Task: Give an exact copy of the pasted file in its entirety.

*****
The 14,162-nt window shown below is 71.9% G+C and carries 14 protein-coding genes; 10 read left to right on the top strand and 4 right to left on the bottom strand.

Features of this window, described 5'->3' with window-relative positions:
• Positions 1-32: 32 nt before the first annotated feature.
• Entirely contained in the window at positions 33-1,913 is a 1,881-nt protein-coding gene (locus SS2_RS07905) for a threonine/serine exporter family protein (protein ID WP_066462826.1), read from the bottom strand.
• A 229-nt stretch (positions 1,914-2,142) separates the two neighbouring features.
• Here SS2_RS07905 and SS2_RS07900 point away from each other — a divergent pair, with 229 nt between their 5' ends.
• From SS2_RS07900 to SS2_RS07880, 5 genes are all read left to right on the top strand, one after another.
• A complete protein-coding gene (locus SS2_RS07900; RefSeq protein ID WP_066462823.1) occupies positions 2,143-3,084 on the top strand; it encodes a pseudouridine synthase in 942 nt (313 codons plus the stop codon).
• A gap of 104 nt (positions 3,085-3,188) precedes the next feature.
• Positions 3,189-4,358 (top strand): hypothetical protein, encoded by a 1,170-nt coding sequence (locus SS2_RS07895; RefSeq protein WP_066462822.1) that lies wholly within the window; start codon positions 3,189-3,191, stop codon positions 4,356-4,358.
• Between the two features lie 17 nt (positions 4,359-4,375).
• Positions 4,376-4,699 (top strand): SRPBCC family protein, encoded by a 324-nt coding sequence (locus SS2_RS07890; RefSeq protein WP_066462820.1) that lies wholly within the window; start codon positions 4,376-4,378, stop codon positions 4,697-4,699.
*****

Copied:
The 14,162-nt window shown below is 71.9% G+C and carries 14 protein-coding genes; 10 read left to right on the top strand and 4 right to left on the bottom strand.

Features of this window, described 5'->3' with window-relative positions:
• Positions 1-32: 32 nt before the first annotated feature.
• Entirely contained in the window at positions 33-1,913 is a 1,881-nt protein-coding gene (locus SS2_RS07905) for a threonine/serine exporter family protein (protein ID WP_066462826.1), read from the bottom strand.
• A 229-nt stretch (positions 1,914-2,142) separates the two neighbouring features.
• Here SS2_RS07905 and SS2_RS07900 point away from each other — a divergent pair, with 229 nt between their 5' ends.
• From SS2_RS07900 to SS2_RS07880, 5 genes are all read left to right on the top strand, one after another.
• A complete protein-coding gene (locus SS2_RS07900; RefSeq protein ID WP_066462823.1) occupies positions 2,143-3,084 on the top strand; it encodes a pseudouridine synthase in 942 nt (313 codons plus the stop codon).
• A gap of 104 nt (positions 3,085-3,188) precedes the next feature.
• Positions 3,189-4,358 (top strand): hypothetical protein, encoded by a 1,170-nt coding sequence (locus SS2_RS07895; RefSeq protein WP_066462822.1) that lies wholly within the window; start codon positions 3,189-3,191, stop codon positions 4,356-4,358.
• Between the two features lie 17 nt (positions 4,359-4,375).
• Positions 4,376-4,699 (top strand): SRPBCC family protein, encoded by a 324-nt coding sequence (locus SS2_RS07890; RefSeq protein WP_066462820.1) that lies wholly within the window; start codon positions 4,376-4,378, stop codon positions 4,697-4,699.